Don’t be discouraged if you don’t find your dream house on your first or second tour -- most people don’t. Also, we suggest that you remain flexible regarding your house criteria. Chances are, especially if you’re a first-time home buyer, you’ll be altering and changing the priorities of your criteria as you view more and more houses. We suggest you print and use the Home Comparison Chart and/or Home Evaluation Chart to help you track and organize notes of the houses you visit. Eventually, the characteristics of your future home will become more clearly focused and your house hunting tours will become more productive. If you wish, your real estate Agent can e-mail listings that meet your criteria as well. Sooner or later, you’ll find The House, and thus will want to make an offer.
Per Pennsylvania law, you must have an opportunity to review the Seller’s Property Disclosure Statement prior to submitting an offer. This disclosure details the Seller’s knowledge of the property’s condition and history. Assuming this disclosure is satisfactory to you, then, along with your Agent’s assistance, you will put forth an offer to the Seller, a.k.a. PA Sales Contract.
This is a lengthy, formal, legally binding contract. We suggest you review this blank sample copy beforehand to familiarize yourself with it, and your options. This way, once you find the right house, you can submit your offer quickly. Speed is an important factor, with still many areas experiencing greater demand than housing supply, i.e. a “Seller’s market.”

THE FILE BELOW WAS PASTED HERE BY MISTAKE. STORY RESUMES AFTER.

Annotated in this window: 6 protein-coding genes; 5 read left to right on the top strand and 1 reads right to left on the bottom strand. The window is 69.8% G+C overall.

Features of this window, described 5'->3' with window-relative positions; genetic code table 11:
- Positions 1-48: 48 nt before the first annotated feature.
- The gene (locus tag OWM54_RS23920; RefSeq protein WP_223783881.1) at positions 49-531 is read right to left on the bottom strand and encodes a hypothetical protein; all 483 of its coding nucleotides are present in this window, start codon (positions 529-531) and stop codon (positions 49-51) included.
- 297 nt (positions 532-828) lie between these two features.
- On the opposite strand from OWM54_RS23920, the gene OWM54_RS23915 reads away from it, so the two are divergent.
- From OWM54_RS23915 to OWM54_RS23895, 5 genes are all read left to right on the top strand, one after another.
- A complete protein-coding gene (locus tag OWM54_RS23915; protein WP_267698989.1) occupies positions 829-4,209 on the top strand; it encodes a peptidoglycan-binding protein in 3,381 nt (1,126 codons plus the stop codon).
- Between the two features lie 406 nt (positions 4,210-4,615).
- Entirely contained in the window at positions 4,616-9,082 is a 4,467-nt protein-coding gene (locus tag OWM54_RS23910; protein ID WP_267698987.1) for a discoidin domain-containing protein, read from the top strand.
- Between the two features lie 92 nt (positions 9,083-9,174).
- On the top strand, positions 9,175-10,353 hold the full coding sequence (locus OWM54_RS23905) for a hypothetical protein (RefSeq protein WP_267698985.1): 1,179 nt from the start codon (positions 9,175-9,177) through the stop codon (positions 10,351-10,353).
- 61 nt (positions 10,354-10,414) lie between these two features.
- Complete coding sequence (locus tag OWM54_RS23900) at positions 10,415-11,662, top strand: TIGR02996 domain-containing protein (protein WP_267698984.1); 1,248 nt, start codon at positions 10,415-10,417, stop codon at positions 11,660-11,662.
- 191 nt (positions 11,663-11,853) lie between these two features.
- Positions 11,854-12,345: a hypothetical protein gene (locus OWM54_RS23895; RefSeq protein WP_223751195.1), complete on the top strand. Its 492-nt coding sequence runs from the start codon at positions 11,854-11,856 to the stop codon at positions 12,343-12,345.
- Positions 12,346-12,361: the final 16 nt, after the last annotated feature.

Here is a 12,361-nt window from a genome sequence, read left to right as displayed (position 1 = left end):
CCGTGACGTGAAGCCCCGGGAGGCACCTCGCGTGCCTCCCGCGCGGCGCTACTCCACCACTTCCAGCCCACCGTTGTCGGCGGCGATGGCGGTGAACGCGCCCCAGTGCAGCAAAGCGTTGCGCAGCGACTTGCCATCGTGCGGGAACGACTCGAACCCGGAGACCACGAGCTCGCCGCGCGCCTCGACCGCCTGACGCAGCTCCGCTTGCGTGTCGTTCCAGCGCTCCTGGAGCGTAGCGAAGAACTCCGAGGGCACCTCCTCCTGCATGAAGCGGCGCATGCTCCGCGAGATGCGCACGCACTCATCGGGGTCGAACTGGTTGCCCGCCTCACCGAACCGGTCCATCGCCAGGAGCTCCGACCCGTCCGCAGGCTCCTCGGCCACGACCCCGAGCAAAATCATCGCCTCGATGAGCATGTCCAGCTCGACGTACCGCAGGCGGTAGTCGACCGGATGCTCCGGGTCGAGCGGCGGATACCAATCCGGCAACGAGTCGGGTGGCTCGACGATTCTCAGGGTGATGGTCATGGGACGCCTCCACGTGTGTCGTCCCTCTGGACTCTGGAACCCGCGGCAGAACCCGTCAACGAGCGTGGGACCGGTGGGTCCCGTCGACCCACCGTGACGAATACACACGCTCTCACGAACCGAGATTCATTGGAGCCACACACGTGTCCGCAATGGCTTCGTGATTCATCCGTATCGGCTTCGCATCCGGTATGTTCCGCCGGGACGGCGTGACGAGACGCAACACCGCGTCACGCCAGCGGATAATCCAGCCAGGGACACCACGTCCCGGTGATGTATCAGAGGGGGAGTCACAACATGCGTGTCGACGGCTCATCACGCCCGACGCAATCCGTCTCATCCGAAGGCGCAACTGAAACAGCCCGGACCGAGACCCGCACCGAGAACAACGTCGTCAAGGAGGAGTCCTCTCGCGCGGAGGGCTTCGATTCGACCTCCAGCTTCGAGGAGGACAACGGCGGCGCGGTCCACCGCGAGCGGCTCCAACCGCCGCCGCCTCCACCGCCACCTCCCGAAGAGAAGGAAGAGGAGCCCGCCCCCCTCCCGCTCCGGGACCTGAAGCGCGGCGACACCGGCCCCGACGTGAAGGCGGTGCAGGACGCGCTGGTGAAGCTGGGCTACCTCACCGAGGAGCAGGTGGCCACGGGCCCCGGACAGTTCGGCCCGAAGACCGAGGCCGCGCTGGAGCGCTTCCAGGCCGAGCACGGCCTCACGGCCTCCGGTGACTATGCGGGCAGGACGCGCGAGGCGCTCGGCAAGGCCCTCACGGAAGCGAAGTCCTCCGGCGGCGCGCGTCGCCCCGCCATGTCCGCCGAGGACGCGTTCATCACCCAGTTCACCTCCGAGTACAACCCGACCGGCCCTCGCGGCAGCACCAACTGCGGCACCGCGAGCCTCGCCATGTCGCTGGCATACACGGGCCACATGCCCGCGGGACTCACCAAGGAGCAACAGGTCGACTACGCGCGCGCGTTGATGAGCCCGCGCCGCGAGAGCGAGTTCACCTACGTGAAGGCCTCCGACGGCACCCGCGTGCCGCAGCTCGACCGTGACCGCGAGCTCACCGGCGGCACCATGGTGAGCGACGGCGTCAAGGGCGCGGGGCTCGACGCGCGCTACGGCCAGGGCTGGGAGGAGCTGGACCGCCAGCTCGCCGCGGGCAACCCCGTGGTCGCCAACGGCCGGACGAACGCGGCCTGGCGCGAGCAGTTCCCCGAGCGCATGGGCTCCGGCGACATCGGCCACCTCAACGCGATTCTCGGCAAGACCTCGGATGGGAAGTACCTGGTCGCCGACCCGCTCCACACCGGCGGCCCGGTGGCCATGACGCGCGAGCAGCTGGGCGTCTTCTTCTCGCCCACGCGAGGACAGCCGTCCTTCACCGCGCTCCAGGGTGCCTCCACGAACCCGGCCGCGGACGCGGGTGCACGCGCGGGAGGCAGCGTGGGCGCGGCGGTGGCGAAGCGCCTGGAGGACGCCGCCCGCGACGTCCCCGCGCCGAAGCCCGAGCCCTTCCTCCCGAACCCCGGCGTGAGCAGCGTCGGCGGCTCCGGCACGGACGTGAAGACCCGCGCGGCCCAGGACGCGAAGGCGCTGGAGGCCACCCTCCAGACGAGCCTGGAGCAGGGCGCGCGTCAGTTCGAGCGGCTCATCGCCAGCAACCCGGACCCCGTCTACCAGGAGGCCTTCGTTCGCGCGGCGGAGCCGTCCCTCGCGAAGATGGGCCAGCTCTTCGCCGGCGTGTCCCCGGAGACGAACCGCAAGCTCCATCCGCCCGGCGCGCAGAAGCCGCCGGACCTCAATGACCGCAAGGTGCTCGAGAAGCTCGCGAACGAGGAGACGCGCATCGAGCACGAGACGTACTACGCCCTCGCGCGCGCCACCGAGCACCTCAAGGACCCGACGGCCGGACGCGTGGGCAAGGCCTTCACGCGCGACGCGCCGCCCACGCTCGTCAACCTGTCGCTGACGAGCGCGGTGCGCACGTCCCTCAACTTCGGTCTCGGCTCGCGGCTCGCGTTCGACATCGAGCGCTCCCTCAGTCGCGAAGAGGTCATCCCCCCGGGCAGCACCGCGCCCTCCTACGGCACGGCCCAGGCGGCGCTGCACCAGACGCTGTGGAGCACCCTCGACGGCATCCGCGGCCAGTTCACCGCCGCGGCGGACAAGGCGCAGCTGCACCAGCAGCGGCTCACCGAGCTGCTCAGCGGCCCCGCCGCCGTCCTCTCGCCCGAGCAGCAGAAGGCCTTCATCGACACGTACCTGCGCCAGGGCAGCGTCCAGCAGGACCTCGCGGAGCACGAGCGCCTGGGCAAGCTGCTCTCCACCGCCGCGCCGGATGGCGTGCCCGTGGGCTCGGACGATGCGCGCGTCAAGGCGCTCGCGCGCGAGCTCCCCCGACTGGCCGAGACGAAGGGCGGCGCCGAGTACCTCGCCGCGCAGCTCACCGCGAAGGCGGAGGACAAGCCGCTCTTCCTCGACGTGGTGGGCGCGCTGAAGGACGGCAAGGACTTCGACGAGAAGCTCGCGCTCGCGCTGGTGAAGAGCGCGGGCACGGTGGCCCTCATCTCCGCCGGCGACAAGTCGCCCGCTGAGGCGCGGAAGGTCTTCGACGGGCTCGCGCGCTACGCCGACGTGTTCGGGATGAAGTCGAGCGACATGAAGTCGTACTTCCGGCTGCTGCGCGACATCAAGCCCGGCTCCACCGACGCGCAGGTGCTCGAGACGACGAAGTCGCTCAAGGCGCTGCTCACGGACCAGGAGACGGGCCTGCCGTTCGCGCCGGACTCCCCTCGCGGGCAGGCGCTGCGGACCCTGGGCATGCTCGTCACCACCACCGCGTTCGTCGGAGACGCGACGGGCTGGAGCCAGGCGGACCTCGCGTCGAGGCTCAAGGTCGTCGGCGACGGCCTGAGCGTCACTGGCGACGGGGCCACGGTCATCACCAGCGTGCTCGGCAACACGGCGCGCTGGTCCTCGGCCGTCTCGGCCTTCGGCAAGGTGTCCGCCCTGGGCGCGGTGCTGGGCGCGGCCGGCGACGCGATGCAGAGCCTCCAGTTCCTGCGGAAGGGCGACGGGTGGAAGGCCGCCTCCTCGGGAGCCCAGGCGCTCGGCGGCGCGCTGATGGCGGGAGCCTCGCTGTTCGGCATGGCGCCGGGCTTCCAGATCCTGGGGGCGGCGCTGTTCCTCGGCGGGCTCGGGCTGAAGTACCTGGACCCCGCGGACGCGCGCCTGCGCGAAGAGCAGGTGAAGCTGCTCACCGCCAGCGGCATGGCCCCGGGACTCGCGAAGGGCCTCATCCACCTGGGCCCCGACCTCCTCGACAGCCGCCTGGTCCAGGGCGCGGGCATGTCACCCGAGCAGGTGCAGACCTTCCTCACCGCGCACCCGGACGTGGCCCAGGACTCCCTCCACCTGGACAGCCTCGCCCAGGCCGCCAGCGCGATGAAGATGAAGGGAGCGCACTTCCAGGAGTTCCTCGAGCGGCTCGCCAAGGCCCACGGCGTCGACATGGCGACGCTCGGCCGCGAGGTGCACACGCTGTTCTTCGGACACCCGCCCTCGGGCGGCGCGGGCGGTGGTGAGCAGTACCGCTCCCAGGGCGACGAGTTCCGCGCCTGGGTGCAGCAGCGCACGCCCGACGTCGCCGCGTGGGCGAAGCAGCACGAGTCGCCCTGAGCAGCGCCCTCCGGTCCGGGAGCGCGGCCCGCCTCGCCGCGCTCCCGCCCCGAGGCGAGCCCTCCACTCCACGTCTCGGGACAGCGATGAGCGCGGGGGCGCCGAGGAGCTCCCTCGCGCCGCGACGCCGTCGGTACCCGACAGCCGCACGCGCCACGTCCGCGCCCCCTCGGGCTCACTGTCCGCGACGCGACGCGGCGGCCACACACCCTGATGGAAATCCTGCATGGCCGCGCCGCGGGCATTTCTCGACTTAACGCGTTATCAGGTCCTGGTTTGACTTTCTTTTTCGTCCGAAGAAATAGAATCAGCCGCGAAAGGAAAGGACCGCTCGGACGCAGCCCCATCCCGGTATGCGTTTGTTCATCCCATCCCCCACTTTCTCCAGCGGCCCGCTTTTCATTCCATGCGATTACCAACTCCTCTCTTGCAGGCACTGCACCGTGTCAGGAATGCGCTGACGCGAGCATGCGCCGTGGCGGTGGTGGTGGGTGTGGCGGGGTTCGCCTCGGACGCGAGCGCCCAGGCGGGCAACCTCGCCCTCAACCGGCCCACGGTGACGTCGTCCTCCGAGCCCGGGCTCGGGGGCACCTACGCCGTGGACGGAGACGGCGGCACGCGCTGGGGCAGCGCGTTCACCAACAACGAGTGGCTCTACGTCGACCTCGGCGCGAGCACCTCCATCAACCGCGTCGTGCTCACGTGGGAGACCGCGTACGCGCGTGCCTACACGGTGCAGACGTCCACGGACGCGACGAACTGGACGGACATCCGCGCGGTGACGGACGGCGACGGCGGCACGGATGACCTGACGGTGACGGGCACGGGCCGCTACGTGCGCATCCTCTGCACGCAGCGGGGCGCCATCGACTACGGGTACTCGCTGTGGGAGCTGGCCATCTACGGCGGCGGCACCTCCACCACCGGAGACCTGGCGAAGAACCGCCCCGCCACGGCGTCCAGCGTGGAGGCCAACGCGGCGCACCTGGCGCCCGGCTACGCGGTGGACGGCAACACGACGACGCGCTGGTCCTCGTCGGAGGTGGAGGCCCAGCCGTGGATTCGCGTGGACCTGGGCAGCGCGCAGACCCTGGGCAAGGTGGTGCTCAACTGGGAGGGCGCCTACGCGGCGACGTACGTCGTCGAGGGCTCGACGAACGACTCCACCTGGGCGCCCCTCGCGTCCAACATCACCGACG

Once prepared, your real estate Agent will promptly deliver it to the listing Agent for the Seller’s consideration. All offers, no matter the real estate office that is servicing the listing, must be presented to the Seller.
The Seller has three options once your offer has been presented. The Seller can 1) accept it, 2) reject it, or more than likely, 3) make a counter offer. Once you have been informed of the counter offer, you have the same three options. Bear in mind, the negotiation is strictly between you and the Seller; the real estate Agents are simply facilitators. The following is a list of the key points typically negotiated: sales price, settlement date, amount and timing of escrow payments, any personal property and fixtures which should stay with the property, issues associated with the mortgage contingency, issues associated with a house sale contingency, Seller credit towards buyer’s closing costs, and inspection options (home, wood infestation, indoor air quality, well water, on-site septic, etc). There may be a series of back & forth counter offers as these key points, among others, get negotiated. Ultimately, you and the Seller will agree upon all of the terms in the contract, and you will finally have a fully executed Sales Contract.
It's a contract: You and the Seller have agreed upon the terms and conditions of the purchase transaction. Now, it is your responsibility to meet those conditions and any selected contingencies within the prescribed time frames. The times frames are predicated upon the date the contract became fully executed — the date the last person initialed and/or signed the last change. The normal contingencies in a sales contract are the mortgage application and mortgage approval, the home inspection description video, the Wood Destroying Insect Inspection, the indoor air quality inspections, the well inspection (if on-site) and septic inspection (if on-site).
These contingencies need be to addressed immediately, as the typical time frame for delivery to the listing Agent and/or Seller is 10-15 days from the execution date. Time is of the essence! If you wish, your real estate Agent can help you select these various service providers, place the order, and ensure the inspection reports are delivered within the time limits. Per federal law, it is your right to select the inspector, or any other real estate service provider, of your choosing. It is your choice because it is your expense.